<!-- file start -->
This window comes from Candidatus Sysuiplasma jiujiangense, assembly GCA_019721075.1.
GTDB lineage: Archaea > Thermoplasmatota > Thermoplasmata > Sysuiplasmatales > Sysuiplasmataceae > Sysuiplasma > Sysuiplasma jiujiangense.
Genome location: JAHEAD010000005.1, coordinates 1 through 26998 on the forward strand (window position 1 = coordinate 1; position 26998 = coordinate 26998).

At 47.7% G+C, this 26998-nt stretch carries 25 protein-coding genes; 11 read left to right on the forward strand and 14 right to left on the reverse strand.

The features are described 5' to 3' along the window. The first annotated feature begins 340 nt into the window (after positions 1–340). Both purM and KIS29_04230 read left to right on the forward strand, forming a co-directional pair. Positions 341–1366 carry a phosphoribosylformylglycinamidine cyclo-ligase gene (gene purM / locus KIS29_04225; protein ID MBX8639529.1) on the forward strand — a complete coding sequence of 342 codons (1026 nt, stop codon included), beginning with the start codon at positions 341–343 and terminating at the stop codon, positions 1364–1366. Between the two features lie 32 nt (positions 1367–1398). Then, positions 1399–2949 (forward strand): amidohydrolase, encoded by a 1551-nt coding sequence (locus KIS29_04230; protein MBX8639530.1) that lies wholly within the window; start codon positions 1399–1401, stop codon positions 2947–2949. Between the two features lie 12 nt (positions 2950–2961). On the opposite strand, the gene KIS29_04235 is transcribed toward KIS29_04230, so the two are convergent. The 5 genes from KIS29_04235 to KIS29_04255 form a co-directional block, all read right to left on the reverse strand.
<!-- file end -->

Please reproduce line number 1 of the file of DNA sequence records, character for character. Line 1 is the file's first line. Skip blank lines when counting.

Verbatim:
This window comes from Candidatus Sysuiplasma jiujiangense, assembly GCA_019721075.1.